W.G.S Morris

"A" Company 20th Battalion County of London Regiment

Writing to his former pupils at Milton Council School

Dear Senior Boys:-

When someone told me yesterday morning that a big parcel was waiting for me at our dugout in the firing line, I went there at the very first opportunity "at the double!" We always glance at the post mark before opening our penknives. It seems to have an effect upon the speed of removing the string."Oh! Sittingbourne," I remarked eagerly. " Some parcel!" suggested someone on my left. Congratulations to the packer. Every article came quite intact. It was quite a pleasure to examine each article, read the name of the sender, and pass it on for further investigation to those who were standing round. Then came the letters all full of interesting news.
More than one expressed either in thoughts or words that "you wish I were teaching at Milton Regis." It is very good of you all to think of us out here and send such welcome luxuries. Thankyou very much indeed. Both the parcel and preceding thoughts are very much appreciated.

Well now, I've written the first paragraph, and before starting the second there was a pause to change the place of writing. About a quarter of an hour ago shells whistled high overhead, becoming fainter and fainter until we heard the bursts half a mile away. Gradually the screeching became more of a shrill and the bursting nearer till one came in a building quite close. Thinking that discretion would be the better part of valour, about twenty of us occupying a large classroom at a school, made hasty steps for a large dugout or cellar at the back. We were scarcely all in when the very next shell burst with a terrific bang in the very room in which we had been. We do have some marvellous escapes. They make us all feel the presence of a supreme power, who in some mysterious way bridles the course of this unnatural destruction.

Having waited until this little bombardment ceased, there were two other shells fell near the school. We went to have a look at the damage. What a sight! The floor was smothered with brick dust, plaster, cement. The shell must have come in through the roof and fallen very steeply. The hole in the floor was about a yard in diameter and resembled a ribbish heap. To distinguish rifles, equipment and clothing was well nigh impossible, they were all one colour, dusty grey. That meant a spring clean for us, before we could separate the serviceable articles from the useless. Overcoats were full of holes, towels torn to shreds, the handles and blades of razors had parted company, rifles resembled old umbrella sticks, packs full of stuff would pass well for cast off house flannels. One man dressed up in his coat and equipment just as he had found it. He looked like Robinson Crusoe just returned from a deadly fighting expedition amongst cannibals. His rifle looked as if it had gone cheaply at 6d bazaar sale, and where he would be in case of an attack I don't know, for the point of his bayonet was missing. The box of things you sent me was filled up with a layer of soft fertile soil, soon removed. Everything was seperately wrapped and quite alright.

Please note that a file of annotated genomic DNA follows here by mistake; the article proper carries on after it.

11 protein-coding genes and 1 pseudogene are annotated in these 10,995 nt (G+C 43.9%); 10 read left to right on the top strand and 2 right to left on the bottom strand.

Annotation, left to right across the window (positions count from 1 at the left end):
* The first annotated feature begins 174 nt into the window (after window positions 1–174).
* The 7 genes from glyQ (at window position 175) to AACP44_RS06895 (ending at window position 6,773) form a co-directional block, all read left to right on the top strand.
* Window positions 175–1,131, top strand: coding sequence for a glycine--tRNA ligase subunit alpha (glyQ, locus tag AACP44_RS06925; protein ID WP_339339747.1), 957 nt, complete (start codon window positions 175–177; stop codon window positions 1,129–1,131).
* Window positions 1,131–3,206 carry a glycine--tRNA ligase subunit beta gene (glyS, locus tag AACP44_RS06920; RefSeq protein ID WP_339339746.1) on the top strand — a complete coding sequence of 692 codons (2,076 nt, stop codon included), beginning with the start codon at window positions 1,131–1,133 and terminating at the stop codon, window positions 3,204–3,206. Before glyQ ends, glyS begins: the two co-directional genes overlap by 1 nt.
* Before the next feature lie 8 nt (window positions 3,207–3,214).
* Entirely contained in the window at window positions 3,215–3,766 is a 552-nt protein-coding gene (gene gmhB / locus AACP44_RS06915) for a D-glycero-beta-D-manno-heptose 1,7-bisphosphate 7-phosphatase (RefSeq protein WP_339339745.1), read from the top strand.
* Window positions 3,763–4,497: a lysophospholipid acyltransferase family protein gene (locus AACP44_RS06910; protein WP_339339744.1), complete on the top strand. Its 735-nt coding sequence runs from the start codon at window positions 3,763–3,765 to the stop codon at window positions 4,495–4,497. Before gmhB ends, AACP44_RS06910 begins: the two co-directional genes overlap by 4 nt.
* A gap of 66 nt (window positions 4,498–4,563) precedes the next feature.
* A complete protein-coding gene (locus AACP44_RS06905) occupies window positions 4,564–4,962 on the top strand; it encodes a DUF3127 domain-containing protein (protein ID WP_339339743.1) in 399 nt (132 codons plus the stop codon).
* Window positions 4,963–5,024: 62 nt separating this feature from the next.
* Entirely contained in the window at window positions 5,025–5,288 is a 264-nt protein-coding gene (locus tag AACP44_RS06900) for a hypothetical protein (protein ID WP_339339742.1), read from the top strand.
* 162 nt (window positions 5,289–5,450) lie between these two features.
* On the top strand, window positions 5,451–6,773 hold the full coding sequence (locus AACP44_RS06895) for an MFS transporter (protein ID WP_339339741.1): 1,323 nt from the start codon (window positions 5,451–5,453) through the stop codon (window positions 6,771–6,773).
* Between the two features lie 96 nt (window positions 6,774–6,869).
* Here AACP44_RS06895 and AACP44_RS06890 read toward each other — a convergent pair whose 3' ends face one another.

Another break in writing, The Captain has decided that the school is too warm a place to live in, so to avoid a restless night, the sergeants and corporals have ordered us meek and willing privates to prepare another place to sojourn. The question was where to look for one. Ruined houses to right and left, scrap iron and timber wherever you turn. There's a coal truck deserted on rusty railway lines, grass and weeds growing among the spokes of the wheels, but that won't hold a section, less still a platoon. Happy thought! theres the very hiding place for thieves and robbers - two or three cellars to be let unfurnished across the way. But there was a good hours work to clear out the rubbish. Loose bricks, old bottles, three tree trunks, two boxes, a large cupboard door and a heap of rubbish paper form part of the interesting collection of souvenirs down there. It was necessary to knock part of the wall down near the skylight, or we might be playing blind mans buff, just as there was 10 minutes to get everything strapped together for the next parade.

So here we are in another of the many queer billets we have lived in since March. For some reason it has often been our lot to stay in schools. The rooms are usually rather large and very light. Windows open towards the East and West, so that the sun shines directly in at early morning and late afternoon. The walls and ceiling are white. A stove is usually right in the middle of the room, the wide pipe going up to the ceiling, being not very picturesque. It appears to be the idea here to build schools in a long narrow block, there are no side class rooms, but by swing doors you can pass from room to room as though they were carriages of a corridor train. This method of building allows of a room being added at a later date without spoiling the general structure.

Well I wonder how long it will be before I find myself in a class room. One furnished with desks, books and boys I mean. I think I must drop a postcard to Kitchener for information! Now I must come to the end of this little talk. These smooth pencils you sent together with a good supply of paper seem to run away with one's thoughts. Once again thankyou very much for the parcel.
Best Wishes.